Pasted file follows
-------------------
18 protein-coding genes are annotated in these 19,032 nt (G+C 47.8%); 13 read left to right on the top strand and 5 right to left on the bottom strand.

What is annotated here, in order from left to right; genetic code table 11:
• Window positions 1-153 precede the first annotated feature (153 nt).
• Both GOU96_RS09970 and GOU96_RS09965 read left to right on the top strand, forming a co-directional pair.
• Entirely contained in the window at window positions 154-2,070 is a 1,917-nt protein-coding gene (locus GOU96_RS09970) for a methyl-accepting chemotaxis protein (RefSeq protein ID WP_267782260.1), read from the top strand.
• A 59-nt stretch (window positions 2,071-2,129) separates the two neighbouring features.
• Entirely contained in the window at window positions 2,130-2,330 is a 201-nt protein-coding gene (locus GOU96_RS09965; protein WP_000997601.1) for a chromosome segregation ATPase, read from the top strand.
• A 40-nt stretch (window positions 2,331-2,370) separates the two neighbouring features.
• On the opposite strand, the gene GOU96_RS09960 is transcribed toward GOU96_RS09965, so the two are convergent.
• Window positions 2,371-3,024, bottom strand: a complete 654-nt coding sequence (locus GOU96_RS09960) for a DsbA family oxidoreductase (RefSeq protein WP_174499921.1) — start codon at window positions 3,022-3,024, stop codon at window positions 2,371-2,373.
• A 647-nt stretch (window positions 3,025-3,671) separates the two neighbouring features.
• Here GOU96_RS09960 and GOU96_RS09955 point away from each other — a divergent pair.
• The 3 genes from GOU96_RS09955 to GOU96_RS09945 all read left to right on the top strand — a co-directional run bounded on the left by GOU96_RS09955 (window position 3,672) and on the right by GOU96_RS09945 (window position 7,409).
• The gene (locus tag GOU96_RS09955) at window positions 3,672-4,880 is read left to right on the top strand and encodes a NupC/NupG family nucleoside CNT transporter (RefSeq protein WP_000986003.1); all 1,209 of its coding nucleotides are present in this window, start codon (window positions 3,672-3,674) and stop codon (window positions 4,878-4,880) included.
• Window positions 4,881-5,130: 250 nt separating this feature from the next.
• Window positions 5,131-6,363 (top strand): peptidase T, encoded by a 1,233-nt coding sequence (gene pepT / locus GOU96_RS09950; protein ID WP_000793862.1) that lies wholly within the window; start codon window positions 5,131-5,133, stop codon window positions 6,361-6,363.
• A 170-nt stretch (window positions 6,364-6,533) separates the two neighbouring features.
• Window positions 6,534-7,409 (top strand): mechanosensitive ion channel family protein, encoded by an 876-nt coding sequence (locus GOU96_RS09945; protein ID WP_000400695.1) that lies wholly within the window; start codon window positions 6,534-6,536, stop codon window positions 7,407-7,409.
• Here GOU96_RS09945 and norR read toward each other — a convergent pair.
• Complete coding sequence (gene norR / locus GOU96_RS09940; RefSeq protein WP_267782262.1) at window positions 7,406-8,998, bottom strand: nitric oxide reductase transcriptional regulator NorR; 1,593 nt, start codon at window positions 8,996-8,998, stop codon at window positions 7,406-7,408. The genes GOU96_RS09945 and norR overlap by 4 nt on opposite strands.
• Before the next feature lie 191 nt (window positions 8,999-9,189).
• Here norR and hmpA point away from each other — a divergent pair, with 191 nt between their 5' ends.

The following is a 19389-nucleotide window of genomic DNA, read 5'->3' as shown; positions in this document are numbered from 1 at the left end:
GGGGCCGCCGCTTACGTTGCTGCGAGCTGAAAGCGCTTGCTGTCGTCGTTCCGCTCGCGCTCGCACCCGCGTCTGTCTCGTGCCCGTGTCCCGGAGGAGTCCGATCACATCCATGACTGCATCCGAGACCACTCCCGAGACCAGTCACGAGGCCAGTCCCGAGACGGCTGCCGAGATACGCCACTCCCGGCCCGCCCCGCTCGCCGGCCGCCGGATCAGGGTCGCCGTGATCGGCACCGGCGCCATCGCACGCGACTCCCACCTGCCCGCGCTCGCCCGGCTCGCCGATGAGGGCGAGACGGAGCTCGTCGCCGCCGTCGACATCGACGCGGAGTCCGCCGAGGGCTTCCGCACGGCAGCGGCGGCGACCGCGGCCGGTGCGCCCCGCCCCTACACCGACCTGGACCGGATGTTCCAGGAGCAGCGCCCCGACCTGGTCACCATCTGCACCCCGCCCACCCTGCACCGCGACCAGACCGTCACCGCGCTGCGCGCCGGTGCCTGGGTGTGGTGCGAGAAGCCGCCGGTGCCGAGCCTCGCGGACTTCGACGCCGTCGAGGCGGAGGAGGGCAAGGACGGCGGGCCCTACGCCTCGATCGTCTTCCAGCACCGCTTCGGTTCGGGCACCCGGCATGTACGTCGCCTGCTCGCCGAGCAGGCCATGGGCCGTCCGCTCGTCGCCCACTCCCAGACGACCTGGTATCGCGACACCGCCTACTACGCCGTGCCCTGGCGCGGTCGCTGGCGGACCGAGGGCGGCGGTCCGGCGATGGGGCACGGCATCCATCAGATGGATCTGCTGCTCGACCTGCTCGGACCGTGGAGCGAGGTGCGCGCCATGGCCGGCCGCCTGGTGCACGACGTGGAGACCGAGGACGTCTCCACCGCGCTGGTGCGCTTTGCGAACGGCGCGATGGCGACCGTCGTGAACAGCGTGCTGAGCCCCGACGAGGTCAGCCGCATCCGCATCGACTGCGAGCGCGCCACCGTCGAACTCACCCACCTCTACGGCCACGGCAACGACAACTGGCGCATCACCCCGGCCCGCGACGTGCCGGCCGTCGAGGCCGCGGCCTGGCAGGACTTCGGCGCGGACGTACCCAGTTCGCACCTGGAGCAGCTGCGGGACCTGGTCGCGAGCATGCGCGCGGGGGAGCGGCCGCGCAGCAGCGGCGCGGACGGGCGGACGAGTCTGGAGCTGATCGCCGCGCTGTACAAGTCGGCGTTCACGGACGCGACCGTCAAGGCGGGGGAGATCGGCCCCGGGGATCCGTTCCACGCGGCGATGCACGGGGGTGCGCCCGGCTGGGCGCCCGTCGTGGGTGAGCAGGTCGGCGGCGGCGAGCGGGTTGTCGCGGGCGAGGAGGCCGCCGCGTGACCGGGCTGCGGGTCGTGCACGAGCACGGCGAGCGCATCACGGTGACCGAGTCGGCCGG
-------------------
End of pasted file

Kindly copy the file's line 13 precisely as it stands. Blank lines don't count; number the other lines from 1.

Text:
• The 3 genes from GOU96_RS09955 to GOU96_RS09945 all read left to right on the top strand — a co-directional run bounded on the left by GOU96_RS09955 (window position 3,672) and on the right by GOU96_RS09945 (window position 7,409).